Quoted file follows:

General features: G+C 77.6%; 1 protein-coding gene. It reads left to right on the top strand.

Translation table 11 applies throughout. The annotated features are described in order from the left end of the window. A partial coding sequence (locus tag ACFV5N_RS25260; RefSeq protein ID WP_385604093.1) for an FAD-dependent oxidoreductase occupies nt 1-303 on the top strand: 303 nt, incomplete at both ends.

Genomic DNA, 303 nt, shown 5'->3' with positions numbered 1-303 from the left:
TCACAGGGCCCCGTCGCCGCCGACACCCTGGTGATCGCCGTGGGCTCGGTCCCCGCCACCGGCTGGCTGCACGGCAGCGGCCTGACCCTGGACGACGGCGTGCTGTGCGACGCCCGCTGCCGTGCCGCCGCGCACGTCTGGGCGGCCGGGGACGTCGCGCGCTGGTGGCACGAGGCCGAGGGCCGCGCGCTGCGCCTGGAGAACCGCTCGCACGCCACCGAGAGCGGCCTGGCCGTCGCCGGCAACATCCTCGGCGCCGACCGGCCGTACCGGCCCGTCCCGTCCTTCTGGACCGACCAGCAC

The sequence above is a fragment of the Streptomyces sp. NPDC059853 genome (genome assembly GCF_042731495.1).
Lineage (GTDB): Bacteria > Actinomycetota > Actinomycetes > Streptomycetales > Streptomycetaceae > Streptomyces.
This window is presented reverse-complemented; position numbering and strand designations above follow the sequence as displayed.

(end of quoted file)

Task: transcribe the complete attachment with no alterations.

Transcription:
General features: G+C 77.6%; 1 protein-coding gene. It reads left to right on the top strand.

Translation table 11 applies throughout. The annotated features are described in order from the left end of the window. A partial coding sequence (locus tag ACFV5N_RS25260; RefSeq protein ID WP_385604093.1) for an FAD-dependent oxidoreductase occupies nt 1-303 on the top strand: 303 nt, incomplete at both ends.

Genomic DNA, 303 nt, shown 5'->3' with positions numbered 1-303 from the left:
TCACAGGGCCCCGTCGCCGCCGACACCCTGGTGATCGCCGTGGGCTCGGTCCCCGCCACCGGCTGGCTGCACGGCAGCGGCCTGACCCTGGACGACGGCGTGCTGTGCGACGCCCGCTGCCGTGCCGCCGCGCACGTCTGGGCGGCCGGGGACGTCGCGCGCTGGTGGCACGAGGCCGAGGGCCGCGCGCTGCGCCTGGAGAACCGCTCGCACGCCACCGAGAGCGGCCTGGCCGTCGCCGGCAACATCCTCGGCGCCGACCGGCCGTACCGGCCCGTCCCGTCCTTCTGGACCGACCAGCAC

The sequence above is a fragment of the Streptomyces sp. NPDC059853 genome (genome assembly GCF_042731495.1).
Lineage (GTDB): Bacteria > Actinomycetota > Actinomycetes > Streptomycetales > Streptomycetaceae > Streptomyces.
This window is presented reverse-complemented; position numbering and strand designations above follow the sequence as displayed.